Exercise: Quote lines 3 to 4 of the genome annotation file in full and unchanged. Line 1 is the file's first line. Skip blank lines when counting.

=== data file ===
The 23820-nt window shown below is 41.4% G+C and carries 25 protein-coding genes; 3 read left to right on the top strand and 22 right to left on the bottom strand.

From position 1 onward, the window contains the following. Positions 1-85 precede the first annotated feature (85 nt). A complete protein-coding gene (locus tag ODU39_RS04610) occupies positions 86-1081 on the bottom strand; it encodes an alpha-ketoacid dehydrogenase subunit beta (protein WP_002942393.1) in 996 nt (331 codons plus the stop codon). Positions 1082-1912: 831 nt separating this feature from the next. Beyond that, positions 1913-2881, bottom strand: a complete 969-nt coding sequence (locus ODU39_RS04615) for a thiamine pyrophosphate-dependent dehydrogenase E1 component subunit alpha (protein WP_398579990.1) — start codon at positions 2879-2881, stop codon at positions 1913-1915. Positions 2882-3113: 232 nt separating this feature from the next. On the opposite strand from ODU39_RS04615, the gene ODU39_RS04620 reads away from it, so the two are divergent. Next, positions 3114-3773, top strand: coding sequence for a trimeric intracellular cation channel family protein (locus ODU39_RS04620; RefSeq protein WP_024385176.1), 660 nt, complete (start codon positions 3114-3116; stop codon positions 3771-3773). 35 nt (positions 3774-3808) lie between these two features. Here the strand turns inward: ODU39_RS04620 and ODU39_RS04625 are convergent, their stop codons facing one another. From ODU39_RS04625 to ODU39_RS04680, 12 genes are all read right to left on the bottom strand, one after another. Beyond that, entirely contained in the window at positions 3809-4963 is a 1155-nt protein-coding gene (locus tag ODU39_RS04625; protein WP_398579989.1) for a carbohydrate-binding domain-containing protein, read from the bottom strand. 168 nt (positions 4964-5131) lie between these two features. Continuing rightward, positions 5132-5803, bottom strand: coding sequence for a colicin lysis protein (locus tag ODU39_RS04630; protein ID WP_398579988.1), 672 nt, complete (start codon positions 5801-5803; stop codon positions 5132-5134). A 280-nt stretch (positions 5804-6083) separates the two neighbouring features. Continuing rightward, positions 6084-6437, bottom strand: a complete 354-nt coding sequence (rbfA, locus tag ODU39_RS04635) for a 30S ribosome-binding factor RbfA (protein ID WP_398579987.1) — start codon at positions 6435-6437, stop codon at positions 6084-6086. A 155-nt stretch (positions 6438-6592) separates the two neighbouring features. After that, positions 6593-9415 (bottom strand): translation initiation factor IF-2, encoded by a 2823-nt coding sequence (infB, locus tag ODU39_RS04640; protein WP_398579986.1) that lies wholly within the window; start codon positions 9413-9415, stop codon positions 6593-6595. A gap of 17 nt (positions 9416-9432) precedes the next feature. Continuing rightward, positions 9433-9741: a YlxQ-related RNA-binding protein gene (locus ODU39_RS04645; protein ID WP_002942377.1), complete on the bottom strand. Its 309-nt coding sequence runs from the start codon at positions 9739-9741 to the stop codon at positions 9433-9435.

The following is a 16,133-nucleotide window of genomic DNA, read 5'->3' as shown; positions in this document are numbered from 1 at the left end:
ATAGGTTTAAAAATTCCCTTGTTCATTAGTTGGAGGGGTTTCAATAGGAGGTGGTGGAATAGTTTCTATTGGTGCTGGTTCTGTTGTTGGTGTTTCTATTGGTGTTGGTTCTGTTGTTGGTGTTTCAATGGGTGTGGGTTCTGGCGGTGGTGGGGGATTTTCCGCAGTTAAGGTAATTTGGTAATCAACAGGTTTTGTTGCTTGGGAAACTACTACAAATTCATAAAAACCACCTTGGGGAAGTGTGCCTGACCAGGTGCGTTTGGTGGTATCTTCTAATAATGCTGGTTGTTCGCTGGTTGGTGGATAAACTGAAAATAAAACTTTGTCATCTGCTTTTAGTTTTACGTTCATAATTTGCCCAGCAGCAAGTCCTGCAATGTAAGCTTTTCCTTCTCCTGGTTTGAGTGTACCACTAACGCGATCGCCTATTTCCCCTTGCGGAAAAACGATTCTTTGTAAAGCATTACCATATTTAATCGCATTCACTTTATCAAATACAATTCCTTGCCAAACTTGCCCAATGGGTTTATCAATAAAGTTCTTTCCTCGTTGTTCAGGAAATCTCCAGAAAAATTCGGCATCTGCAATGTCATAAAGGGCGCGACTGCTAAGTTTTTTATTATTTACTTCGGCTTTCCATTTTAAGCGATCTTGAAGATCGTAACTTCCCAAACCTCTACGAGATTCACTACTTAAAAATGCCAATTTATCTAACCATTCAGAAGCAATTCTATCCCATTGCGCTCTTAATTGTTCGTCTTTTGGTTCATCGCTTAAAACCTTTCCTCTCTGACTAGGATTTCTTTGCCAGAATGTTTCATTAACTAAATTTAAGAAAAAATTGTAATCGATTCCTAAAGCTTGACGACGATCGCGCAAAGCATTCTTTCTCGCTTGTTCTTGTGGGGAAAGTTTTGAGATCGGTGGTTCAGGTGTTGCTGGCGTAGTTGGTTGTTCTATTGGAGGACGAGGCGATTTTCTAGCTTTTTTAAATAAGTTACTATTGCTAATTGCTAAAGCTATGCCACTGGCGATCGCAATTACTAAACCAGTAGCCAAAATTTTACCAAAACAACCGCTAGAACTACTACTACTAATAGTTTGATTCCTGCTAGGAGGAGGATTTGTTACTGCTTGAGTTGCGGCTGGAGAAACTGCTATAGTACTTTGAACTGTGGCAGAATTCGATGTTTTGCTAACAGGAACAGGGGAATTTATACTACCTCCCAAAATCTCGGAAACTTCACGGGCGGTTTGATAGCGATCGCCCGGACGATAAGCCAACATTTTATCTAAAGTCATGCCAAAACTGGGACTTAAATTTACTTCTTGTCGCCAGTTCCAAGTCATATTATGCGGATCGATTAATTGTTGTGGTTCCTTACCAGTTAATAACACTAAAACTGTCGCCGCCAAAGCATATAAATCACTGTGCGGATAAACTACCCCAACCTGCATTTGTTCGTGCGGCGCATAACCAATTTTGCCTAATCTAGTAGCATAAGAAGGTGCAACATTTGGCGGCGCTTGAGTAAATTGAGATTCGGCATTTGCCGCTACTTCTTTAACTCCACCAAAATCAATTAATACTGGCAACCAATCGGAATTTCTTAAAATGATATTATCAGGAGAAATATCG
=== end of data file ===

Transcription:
The following is a 16,133-nucleotide window of genomic DNA, read 5'->3' as shown; positions in this document are numbered from 1 at the left end:
ATAGGTTTAAAAATTCCCTTGTTCATTAGTTGGAGGGGTTTCAATAGGAGGTGGTGGAATAGTTTCTATTGGTGCTGGTTCTGTTGTTGGTGTTTCTATTGGTGTTGGTTCTGTTGTTGGTGTTTCAATGGGTGTGGGTTCTGGCGGTGGTGGGGGATTTTCCGCAGTTAAGGTAATTTGGTAATCAACAGGTTTTGTTGCTTGGGAAACTACTACAAATTCATAAAAACCACCTTGGGGAAGTGTGCCTGACCAGGTGCGTTTGGTGGTATCTTCTAATAATGCTGGTTGTTCGCTGGTTGGTGGATAAACTGAAAATAAAACTTTGTCATCTGCTTTTAGTTTTACGTTCATAATTTGCCCAGCAGCAAGTCCTGCAATGTAAGCTTTTCCTTCTCCTGGTTTGAGTGTACCACTAACGCGATCGCCTATTTCCCCTTGCGGAAAAACGATTCTTTGTAAAGCATTACCATATTTAATCGCATTCACTTTATCAAATACAATTCCTTGCCAAACTTGCCCAATGGGTTTATCAATAAAGTTCTTTCCTCGTTGTTCAGGAAATCTCCAGAAAAATTCGGCATCTGCAATGTCATAAAGGGCGCGACTGCTAAGTTTTTTATTATTTACTTCGGCTTTCCATTTTAAGCGATCTTGAAGATCGTAACTTCCCAAACCTCTACGAGATTCACTACTTAAAAATGCCAATTTATCTAACCATTCAGAAGCAATTCTATCCCATTGCGCTCTTAATTGTTCGTCTTTTGGTTCATCGCTTAAAACCTTTCCTCTCTGACTAGGATTTCTTTGCCAGAATGTTTCATTAACTAAATTTAAGAAAAAATTGTAATCGATTCCTAAAGCTTGACGACGATCGCGCAAAGCATTCTTTCTCGCTTGTTCTTGTGGGGAAAGTTTTGAGATCGGTGGTTCAGGTGTTGCTGGCGTAGTTGGTTGTTCTATTGGAGGACGAGGCGATTTTCTAGCTTTTTTAAATAAGTTACTATTGCTAATTGCTAAAGCTATGCCACTGGCGATCGCAATTACTAAACCAGTAGCCAAAATTTTACCAAAACAACCGCTAGAACTACTACTACTAATAGTTTGATTCCTGCTAGGAGGAGGATTTGTTACTGCTTGAGTTGCGGCTGGAGAAACTGCTATAGTACTTTGAACTGTGGCAGAATTCGATGTTTTGCTAACAGGAACAGGGGAATTTATACTACCTCCCAAAATCTCGGAAACTTCACGGGCGGTTTGATAGCGATCGCCCGGACGATAAGCCAACATTTTATCTAAAGTCATGCCAAAACTGGGACTTAAATTTACTTCTTGTCGCCAGTTCCAAGTCATATTATGCGGATCGATTAATTGTTGTGGTTCCTTACCAGTTAATAACACTAAAACTGTCGCCGCCAAAGCATATAAATCACTGTGCGGATAAACTACCCCAACCTGCATTTGTTCGTGCGGCGCATAACCAATTTTGCCTAATCTAGTAGCATAAGAAGGTGCAACATTTGGCGGCGCTTGAGTAAATTGAGATTCGGCATTTGCCGCTACTTCTTTAACTCCACCAAAATCAATTAATACTGGCAACCAATCGGAATTTCTTAAAATGATATTATCAGGAGAAATATCG